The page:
When I was a kid, Santa Claus (spoiler alert: my parents) gave my two brothers and I an electric train set for Christmas. But we were so enamored by our other toys that we never even noticed it! So they decided to put it away and give it to us for Christmas the next year. The news that, in the wake of waiving Josh Smith, Greg Monroe will start at power forward alongside Andre Drummond, reminds me of that delayed Christmas gift of long ago. While Detroit has had these two very productive big men for the better part of two seasons, they have started together alongside a traditional small forward for only 16 regular season games. Finally fans will get to see an extended roll out of the “Drumroe” line-up. While the Pistons’ faithful will still have to wait until the day after Christmas when the Pacers play at the Palace, there have been several reasons for the long-delayed opportunity to fully enjoy their new “toy.” After Joe Dumars nabbed Drummond with the ninth pick in the 2012 NBA Draft, expectations among many were that the rookie was too raw to merit a regular spot in the rotation. When he won the backup center role in preseason, and made a significant impact off the bench from the beginning (6.3 points and 6.3 rebounds in 17.3 minutes per game for November of 2012), hopes for a “Drumroe” debut heated up. Then-Head Coach Lawrence Frank was reluctant to shift Monroe to power forward and start Drummond at center right away, but apparently that move was in the works when Drummond suffered a back injury that sidelined him for 22 games beginning in early February of 2013. But once he was able to play again, Frank started Drummond at center and Monroe at power forward for the final 10 games of the season. The immediate results were promising. Monroe averaged 17.8 ppg and 9.9 rpg in 33.9 mpg. And Drummond averaged 11.1 ppg and 8.2 rpg in 25.8 minutes. Frank was let go after a disappointing 29-54 record, and Dumars infamously signed Josh Smith to a 4-year/$54 million dollar deal to play small forward. While Drummond and Monroe did well enough, Smith set career marks for inefficient scoring, and the win-loss ledger showed zero improvement in 2013-14. Nevertheless, there were six outings when Monroe and Drummond started with Singler instead of Smith manning the small forward slot. While this also was a small sample size, the reviews were not at all disappointing. Monroe averaged 16.5 ppg and 9.3 rpg in 34.8 mpg. And Drummond exploded for 17.8 ppg and 17.3 rpg in 32.7 mpg. What was Detroit’s win-loss record in those 16 games? They went 6-10, a .375 rate that over a season would result in 31 wins. While this data also is too little basis for making any final pronouncements, it certainly does not indicate that starting Monroe and Drummond together is undeserving of an extensive trial run. With Smith’s heavy usage no longer a feature of the Pistons’ offense, the expectation is that Coach Stan Van Gundy “will rely heavily on [Monroe] in the post the rest of the season.”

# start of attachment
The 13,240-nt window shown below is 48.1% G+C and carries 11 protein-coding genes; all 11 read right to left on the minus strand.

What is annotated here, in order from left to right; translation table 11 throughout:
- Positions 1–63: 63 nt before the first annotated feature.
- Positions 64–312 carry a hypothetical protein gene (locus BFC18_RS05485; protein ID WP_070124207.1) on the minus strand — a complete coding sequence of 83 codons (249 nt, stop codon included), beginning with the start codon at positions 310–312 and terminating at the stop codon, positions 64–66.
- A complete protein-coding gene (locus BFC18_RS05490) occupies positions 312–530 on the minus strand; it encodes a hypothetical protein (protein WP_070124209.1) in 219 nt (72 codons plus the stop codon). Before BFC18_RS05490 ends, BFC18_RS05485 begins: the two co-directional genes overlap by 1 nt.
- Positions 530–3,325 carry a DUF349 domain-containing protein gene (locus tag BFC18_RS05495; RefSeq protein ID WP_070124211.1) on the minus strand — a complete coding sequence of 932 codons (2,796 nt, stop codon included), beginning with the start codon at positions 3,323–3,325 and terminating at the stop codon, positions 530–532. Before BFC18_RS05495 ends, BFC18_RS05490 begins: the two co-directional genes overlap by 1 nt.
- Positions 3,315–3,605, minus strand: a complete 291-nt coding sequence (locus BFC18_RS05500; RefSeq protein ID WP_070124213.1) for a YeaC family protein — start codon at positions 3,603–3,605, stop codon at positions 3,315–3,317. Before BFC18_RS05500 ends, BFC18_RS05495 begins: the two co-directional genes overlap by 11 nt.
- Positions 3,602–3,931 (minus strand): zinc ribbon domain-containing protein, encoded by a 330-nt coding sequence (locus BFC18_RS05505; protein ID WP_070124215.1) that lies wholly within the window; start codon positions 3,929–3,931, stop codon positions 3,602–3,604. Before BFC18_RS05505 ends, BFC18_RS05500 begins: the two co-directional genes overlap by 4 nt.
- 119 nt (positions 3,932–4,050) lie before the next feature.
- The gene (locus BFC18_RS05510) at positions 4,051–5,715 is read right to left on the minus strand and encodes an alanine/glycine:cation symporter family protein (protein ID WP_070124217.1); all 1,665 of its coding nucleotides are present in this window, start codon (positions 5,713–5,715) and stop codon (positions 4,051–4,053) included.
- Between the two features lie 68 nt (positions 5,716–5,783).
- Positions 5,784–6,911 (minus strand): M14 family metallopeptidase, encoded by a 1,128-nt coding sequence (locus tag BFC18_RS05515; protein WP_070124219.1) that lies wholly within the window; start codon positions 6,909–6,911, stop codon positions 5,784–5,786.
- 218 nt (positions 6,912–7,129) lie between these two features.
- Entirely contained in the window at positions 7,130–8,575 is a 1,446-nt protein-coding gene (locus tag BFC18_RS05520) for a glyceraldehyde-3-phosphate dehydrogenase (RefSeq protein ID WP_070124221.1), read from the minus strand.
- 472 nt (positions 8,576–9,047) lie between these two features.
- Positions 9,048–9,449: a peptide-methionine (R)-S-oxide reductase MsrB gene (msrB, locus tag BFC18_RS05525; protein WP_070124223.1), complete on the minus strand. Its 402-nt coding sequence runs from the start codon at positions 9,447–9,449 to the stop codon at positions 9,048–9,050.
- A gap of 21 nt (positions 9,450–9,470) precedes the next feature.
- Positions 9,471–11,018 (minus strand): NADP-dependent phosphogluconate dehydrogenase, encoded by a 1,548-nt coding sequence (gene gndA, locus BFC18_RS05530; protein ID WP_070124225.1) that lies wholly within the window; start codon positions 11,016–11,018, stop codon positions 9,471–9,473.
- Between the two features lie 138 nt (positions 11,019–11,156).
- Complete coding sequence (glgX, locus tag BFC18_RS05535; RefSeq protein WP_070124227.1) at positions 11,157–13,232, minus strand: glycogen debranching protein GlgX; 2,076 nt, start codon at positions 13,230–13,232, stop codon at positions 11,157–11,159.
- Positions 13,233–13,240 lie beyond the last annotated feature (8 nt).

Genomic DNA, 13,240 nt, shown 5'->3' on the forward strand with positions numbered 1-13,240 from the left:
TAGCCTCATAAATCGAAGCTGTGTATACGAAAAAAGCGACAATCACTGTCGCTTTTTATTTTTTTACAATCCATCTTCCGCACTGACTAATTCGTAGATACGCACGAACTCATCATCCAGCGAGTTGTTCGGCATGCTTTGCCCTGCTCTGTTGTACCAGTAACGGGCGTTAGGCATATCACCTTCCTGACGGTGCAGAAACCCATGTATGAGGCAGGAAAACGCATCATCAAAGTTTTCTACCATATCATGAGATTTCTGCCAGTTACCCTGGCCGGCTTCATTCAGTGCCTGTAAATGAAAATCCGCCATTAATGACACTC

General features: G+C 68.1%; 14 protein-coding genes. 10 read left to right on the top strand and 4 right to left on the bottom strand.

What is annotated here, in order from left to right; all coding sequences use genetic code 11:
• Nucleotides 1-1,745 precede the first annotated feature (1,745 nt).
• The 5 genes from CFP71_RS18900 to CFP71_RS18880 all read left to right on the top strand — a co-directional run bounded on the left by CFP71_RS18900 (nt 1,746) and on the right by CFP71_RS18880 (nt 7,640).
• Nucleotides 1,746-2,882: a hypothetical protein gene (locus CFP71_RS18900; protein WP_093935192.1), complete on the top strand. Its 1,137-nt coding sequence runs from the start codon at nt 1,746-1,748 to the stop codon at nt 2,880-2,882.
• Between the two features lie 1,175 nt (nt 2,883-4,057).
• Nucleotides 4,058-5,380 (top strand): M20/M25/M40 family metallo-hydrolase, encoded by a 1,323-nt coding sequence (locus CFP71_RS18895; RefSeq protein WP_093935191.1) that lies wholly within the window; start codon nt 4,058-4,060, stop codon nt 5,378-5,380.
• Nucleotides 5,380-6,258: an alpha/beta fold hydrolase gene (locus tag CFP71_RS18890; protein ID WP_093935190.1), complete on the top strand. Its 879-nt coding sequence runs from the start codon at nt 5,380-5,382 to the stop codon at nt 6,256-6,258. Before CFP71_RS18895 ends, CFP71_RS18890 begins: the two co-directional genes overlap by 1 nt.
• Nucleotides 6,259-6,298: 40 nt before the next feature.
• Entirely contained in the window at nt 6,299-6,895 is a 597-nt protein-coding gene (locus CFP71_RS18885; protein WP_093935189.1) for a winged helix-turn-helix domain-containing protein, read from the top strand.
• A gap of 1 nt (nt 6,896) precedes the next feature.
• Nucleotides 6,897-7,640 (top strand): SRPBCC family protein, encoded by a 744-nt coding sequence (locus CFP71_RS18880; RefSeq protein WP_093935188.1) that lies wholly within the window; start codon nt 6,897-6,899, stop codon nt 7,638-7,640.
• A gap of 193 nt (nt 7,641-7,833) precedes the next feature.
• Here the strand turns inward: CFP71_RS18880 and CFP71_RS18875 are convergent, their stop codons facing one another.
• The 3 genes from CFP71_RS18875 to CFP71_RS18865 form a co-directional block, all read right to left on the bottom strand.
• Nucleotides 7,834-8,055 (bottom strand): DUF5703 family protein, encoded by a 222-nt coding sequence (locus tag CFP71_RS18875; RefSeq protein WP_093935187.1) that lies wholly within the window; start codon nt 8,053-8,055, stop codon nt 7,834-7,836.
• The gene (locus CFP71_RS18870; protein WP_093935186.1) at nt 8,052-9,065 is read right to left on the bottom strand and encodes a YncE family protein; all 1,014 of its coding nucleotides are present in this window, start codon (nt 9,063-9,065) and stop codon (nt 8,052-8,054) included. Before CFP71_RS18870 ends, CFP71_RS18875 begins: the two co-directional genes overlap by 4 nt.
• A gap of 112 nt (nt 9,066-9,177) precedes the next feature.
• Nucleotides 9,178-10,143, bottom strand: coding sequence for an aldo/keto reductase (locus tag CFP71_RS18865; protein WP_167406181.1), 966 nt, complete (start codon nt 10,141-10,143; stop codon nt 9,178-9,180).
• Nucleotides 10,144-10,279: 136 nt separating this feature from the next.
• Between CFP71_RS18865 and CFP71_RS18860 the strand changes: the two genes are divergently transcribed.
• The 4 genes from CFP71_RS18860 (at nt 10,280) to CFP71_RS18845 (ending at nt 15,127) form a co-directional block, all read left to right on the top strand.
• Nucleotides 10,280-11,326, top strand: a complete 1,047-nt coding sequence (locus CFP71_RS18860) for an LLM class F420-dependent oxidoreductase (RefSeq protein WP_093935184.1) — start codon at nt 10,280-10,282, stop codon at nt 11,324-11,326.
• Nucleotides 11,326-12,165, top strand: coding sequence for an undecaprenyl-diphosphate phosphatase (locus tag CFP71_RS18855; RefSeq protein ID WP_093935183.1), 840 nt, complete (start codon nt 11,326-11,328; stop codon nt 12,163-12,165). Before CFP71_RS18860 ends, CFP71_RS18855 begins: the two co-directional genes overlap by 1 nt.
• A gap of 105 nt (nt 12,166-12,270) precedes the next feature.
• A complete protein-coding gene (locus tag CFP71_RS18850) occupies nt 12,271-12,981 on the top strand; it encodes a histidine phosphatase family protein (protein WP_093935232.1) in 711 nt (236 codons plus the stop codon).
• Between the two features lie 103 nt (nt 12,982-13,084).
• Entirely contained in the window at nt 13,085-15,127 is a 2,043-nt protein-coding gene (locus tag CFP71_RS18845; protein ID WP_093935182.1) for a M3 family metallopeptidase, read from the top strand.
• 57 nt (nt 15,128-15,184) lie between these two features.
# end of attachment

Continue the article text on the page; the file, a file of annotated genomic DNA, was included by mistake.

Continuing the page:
"He's been our best low-post scorer," Van Gundy said. "That's the main thing that he's brought. But he's also rebounded the ball very well. He's one of the top rebounders in the league. So that's a pretty good combination."According to Keith Langlois of Pistons.com, Monroe will continue to take up most of the minutes at backup center when Drummond goes to the bench. And while Joel Anthony may see more time on the floor at center, and Jonas Jerebko should play more at power forward, Van Gundy also intends to utilize a “small ball” line-up for "at least half the game." In any case, Merry Christmas Pistons’ fans! It looks like you’ll finally get a chance to play with “Drumroe” for at least a few months.